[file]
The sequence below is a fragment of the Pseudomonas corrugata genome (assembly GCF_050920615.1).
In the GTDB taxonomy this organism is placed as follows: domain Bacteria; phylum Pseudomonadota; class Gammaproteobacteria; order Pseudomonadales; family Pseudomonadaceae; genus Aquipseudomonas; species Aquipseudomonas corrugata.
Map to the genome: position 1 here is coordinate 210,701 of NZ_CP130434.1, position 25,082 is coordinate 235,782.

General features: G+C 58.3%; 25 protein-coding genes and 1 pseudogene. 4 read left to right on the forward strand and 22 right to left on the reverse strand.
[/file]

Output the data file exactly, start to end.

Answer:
The sequence below is a fragment of the Pseudomonas corrugata genome (assembly GCF_050920615.1).
In the GTDB taxonomy this organism is placed as follows: domain Bacteria; phylum Pseudomonadota; class Gammaproteobacteria; order Pseudomonadales; family Pseudomonadaceae; genus Aquipseudomonas; species Aquipseudomonas corrugata.
Map to the genome: position 1 here is coordinate 210,701 of NZ_CP130434.1, position 25,082 is coordinate 235,782.

General features: G+C 58.3%; 25 protein-coding genes and 1 pseudogene. 4 read left to right on the forward strand and 22 right to left on the reverse strand.